In the finale of the Smashing the Glass Ceiling series, Hong Kong-based artist Vivian Ho (HKUST MBA Alumna 2018) reflects on her journey in the art world and how she navigates the local art scene as a woman.
I was judged by the boss of a well-known gallery saying he wouldn't invest in a young female artist.
One of Vivian Ho’s earliest encounters with the art world back in Hong Kong in 2012 after returning from studying art at Wesleyan University in the United States was less than positive.
“I approached a well-known gallery and the boss was like: ‘Why should I invest in a young female artist when she’s just going to get married in the future and stop being an artist?’ I had just come from this transgender-friendly campus, and was now hearing a man judging me based on whether I was going to get married off.”
It was a rude awakening but not one to deter the young artist. So far things have gone well and, first impressions aside, the Hong Kong art world has not been unkind to Vivian. Success came early on, with her art piece is now exhibited at the new M+ museum in the West Kowloon Cultural District, fulfilling her dream “to be a museum artist”. Her works have also appeared in some unexpected locations across the city, including Sheung Tak Market in Tseung Kwan O and Hin Keng Market in Tai Wai. She currently has an exhibition at a gallery in Paris, though the pandemic has meant she has been unable to travel for it.
Vivian’s art is sharp and vivid, realistic yet faintly surreal, drawing on the familiar iconography and staples of Hong Kong life, such as neon signs, cha chaan tengs and fish-heads. Her unique style was forged during her time doing studio arts and economics at Wesleyan University, a liberal arts college in Connecticut where students were given free rein to “build their own major”, and has also been heavily influenced, she says, by a life-long love for illustration and Japanese manga.
While at the gender-inclusive campus, Vivian learned from a number of women mentors, particularly her painting professor Tula TELLFAIR, whom she describes as “crazy smart” and whose “imaginary” landscape paintings had a strong influence on the turn Ho’s art would take after she graduated. The contemporary British painter Jenny SAVILLE, whom Vivian says “might not be outspokenly feminist but is really bold in her subject matter,” is also among the various illustrious female artists who have influenced her works.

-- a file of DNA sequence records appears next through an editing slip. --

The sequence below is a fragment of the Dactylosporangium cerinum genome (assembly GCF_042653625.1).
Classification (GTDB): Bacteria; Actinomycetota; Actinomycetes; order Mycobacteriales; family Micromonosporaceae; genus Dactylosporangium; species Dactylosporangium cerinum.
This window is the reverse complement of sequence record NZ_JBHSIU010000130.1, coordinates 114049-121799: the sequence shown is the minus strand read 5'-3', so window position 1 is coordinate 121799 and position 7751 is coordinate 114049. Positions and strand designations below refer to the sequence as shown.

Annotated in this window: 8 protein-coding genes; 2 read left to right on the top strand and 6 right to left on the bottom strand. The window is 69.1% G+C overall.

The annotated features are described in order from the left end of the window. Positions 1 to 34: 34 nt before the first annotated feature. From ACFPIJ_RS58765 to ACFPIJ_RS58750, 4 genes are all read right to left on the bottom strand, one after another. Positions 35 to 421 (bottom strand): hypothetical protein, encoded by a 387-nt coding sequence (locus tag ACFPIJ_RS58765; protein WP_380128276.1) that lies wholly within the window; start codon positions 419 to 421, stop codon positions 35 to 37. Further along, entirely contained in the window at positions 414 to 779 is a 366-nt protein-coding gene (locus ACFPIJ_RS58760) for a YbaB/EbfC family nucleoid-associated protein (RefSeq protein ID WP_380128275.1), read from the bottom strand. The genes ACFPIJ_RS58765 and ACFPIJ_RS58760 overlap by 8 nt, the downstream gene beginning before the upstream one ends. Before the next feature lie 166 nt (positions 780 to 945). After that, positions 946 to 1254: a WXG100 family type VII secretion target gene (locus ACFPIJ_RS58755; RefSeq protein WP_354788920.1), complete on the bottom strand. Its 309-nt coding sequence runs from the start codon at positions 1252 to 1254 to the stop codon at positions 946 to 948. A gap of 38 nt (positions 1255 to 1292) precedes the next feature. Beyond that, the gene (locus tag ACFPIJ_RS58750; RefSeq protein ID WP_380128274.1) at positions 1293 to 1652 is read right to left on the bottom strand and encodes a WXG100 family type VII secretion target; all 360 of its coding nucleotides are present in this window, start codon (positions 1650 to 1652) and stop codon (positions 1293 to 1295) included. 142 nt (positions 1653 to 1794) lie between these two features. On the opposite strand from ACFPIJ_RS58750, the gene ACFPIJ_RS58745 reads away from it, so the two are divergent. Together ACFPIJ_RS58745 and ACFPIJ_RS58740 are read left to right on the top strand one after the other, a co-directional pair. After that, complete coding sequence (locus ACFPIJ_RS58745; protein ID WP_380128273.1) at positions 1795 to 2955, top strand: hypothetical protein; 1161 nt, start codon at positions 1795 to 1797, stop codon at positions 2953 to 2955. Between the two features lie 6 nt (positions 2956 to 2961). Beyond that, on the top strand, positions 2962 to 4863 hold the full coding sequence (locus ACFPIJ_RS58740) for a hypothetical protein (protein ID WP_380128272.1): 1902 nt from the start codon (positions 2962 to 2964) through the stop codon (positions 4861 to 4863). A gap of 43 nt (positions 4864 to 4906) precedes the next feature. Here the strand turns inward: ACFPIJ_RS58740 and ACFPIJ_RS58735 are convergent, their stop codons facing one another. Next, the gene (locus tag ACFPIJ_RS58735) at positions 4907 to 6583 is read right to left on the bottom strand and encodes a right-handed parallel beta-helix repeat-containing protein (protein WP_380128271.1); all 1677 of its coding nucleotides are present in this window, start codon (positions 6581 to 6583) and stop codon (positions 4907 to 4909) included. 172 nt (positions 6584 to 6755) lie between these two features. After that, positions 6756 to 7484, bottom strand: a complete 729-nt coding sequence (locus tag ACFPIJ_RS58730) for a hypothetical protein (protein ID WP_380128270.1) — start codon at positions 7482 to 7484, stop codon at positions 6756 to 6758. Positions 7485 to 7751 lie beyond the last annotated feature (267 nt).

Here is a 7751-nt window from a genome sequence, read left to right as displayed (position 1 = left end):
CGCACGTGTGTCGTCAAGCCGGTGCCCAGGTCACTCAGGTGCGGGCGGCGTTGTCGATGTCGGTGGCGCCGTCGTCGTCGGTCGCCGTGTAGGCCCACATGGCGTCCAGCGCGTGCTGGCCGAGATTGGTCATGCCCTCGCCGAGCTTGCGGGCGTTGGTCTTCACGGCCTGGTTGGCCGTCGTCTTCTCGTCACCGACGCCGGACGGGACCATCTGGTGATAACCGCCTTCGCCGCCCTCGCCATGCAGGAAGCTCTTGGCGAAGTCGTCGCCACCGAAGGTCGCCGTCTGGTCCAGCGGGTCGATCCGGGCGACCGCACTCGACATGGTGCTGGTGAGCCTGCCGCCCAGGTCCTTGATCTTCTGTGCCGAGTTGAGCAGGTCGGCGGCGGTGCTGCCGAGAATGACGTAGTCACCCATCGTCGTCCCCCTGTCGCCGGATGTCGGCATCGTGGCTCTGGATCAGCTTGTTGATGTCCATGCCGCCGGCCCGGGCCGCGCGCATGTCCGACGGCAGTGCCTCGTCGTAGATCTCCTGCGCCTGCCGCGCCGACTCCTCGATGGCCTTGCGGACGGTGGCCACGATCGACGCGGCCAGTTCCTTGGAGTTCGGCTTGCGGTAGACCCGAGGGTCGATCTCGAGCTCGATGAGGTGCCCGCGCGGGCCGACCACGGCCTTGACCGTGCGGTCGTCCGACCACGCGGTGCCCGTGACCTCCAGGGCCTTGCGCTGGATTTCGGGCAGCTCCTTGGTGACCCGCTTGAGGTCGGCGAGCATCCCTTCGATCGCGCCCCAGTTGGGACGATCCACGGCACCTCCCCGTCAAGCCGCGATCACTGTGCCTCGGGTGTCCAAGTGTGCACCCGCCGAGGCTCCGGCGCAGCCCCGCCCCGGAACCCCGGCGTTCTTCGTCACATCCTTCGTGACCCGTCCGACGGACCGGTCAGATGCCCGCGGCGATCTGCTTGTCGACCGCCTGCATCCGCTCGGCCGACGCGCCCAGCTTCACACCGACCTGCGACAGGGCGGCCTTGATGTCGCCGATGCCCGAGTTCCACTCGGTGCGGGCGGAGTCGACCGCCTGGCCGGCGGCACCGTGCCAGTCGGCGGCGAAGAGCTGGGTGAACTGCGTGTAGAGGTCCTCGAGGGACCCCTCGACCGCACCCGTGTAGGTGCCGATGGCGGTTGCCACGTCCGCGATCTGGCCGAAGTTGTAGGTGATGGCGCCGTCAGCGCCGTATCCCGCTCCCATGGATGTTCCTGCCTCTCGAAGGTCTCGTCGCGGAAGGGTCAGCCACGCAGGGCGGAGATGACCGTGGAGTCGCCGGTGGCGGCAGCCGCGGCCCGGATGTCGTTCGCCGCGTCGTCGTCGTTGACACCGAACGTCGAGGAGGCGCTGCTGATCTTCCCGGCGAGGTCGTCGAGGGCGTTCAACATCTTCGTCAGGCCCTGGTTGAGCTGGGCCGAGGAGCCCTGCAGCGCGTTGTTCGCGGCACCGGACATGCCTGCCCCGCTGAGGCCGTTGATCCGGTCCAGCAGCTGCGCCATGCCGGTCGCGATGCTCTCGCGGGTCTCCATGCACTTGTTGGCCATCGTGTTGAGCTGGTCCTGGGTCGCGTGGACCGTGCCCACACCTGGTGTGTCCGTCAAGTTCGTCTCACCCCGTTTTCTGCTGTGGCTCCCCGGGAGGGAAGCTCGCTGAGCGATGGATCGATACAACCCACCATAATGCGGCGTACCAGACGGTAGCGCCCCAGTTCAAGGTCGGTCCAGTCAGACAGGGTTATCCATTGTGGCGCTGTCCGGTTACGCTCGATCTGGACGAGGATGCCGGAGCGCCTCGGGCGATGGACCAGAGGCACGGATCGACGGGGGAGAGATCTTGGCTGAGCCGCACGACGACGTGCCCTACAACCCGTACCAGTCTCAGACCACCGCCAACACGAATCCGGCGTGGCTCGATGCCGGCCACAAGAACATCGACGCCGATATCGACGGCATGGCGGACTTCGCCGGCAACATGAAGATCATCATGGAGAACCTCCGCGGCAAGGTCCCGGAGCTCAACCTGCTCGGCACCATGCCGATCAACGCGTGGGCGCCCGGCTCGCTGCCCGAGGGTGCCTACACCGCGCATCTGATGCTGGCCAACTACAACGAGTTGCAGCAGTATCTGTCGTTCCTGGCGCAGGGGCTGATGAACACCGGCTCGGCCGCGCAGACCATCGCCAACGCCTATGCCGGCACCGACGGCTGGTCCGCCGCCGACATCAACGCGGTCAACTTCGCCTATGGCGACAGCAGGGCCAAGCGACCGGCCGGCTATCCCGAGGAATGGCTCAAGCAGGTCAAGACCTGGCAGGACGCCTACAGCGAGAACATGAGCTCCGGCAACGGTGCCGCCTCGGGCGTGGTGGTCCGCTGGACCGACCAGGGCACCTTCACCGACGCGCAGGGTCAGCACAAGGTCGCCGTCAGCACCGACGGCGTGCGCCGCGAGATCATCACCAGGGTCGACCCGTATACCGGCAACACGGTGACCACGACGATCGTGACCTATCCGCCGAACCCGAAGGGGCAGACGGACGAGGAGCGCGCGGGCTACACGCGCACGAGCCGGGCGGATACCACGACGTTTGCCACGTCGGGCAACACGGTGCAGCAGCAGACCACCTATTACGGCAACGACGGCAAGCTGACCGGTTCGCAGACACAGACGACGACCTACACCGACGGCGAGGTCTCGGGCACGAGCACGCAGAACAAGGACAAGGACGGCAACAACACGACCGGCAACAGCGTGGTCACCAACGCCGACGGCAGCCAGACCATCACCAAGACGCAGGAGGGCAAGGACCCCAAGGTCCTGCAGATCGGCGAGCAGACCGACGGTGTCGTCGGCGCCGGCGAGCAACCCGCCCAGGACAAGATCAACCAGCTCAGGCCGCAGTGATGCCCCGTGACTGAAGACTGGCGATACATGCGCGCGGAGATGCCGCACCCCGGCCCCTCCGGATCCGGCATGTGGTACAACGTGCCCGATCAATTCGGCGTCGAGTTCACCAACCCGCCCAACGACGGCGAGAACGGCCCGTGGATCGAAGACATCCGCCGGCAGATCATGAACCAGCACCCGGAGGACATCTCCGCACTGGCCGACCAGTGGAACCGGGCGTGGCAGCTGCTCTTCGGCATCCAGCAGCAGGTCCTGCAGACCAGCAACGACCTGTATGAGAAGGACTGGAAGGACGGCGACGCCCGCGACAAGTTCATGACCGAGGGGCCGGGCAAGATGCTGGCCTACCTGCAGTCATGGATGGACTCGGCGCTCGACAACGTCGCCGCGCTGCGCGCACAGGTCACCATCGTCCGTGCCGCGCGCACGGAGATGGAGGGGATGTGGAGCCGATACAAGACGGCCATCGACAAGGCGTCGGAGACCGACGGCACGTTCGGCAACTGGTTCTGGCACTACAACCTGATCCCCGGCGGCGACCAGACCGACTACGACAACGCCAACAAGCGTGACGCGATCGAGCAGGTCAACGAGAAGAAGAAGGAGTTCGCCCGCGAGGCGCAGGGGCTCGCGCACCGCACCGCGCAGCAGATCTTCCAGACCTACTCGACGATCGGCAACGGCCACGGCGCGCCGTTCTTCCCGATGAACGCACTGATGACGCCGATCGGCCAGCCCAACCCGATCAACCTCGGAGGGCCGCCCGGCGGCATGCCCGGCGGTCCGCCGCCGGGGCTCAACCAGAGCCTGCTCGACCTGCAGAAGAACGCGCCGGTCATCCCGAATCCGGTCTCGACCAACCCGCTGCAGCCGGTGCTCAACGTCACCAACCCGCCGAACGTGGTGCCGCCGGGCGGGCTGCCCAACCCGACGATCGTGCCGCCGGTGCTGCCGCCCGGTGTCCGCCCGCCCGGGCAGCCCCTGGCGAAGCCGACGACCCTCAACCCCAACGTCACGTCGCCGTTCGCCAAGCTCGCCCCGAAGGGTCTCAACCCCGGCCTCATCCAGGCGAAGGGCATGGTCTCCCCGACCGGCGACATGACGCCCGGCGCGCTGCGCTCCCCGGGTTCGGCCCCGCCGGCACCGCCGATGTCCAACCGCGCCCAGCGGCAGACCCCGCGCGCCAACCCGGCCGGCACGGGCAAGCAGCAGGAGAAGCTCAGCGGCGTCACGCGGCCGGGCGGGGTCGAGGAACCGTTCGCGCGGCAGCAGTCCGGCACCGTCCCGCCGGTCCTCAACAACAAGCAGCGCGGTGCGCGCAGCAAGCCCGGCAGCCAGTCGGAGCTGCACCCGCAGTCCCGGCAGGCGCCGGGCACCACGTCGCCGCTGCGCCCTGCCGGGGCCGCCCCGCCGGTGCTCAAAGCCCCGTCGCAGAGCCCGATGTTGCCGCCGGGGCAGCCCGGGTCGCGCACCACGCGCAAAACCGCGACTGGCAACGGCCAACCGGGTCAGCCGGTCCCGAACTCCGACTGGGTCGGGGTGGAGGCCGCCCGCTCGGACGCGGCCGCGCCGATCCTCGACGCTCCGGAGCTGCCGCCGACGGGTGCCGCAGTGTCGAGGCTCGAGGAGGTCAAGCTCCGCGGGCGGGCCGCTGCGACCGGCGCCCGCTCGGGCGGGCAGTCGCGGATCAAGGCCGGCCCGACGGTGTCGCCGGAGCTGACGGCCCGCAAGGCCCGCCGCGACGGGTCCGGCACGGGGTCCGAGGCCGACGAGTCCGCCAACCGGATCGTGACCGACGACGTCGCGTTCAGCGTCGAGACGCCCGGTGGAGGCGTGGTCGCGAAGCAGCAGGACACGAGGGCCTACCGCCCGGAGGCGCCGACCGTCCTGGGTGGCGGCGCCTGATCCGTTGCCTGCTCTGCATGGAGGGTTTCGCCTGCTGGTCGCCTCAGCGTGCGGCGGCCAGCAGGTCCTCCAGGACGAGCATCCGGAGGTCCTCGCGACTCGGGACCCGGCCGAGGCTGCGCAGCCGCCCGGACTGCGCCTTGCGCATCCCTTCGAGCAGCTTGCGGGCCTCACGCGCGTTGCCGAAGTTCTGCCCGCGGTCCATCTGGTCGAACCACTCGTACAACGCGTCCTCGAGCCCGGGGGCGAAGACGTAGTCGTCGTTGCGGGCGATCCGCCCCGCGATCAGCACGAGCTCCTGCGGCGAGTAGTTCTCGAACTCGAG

I used to hate anything commercial and related to money, now I understand the importance of managing the money side of the art world.
Admitting that she was experiencing a “bottleneck” a few years into her career, she decided to pursue an MBA from HKUST in 2015 to add more worldly skills to her proficiency as an artist. The business education, she says, helped her gain confidence, more negotiation skills, and allowed her to navigate the complexities of the art world. “I used to hate anything commercial and related to money, now I understand the importance of managing the money side of the art world: ignorance is not bliss,” Vivian says. She has now embarked on a partnership with a Hong Kong-based company to provide designs for phone cases and other accessories and has other commissions, including a mural for a Jockey Club betting centre in Kowloon City.
I do have a feeling that because I’m a girl my career might not last as long as a man’s.
When asked about her experience working in a field that females tend to be under-represented, Vivian says she has not yet come up against a glass ceiling in her career, but admits that perceptions of female artists in the art world do worry her.
“I do have a feeling that because I’m a girl my career might not last as long as a man’s. If a man is 40 or 50, they might think, oh, he’s in his mid-career. But what if I become a mom, what will brands think? That is what worries me. So I’m working really hard on securing my portfolio so it will transcend beyond my immediate future.”
But Vivian is nonetheless optimistic about the general prospects for women in the art world. While acknowledging that a handful of male artists sit at the top of the “pyramid”, as she calls, in Hong Kong’s art market, she thinks it’s an untenable situation in the long run, given the gender composition of classes in art school.
“Nearly all the people studying art are girls, so I don’t see how the old-school mentality is going to hold up in the future. I feel things are going to get a lot better.”
Never one to shy away from more adventurous routes, Vivian has recently become interested in the new revolution of non-fungible tokens, or NFTs––non-physical digital art traded online using blockchain technology, which she hopes will open up new possibilities for artists, even if she is cautious at this early stage, given it is largely male-dominated, by sometimes rambunctious “tech bros”.
Ten years into her career, Vivian is doing well for herself and has quelled any doubts she might have for her career building. The advice that the non-conformist artist would have for young aspiring artists is to keep learning and to broaden their scope of interests, and also to interest themselves in newer outlets. “The more you learn, the more you know, and the more you can draw,” says Vivian.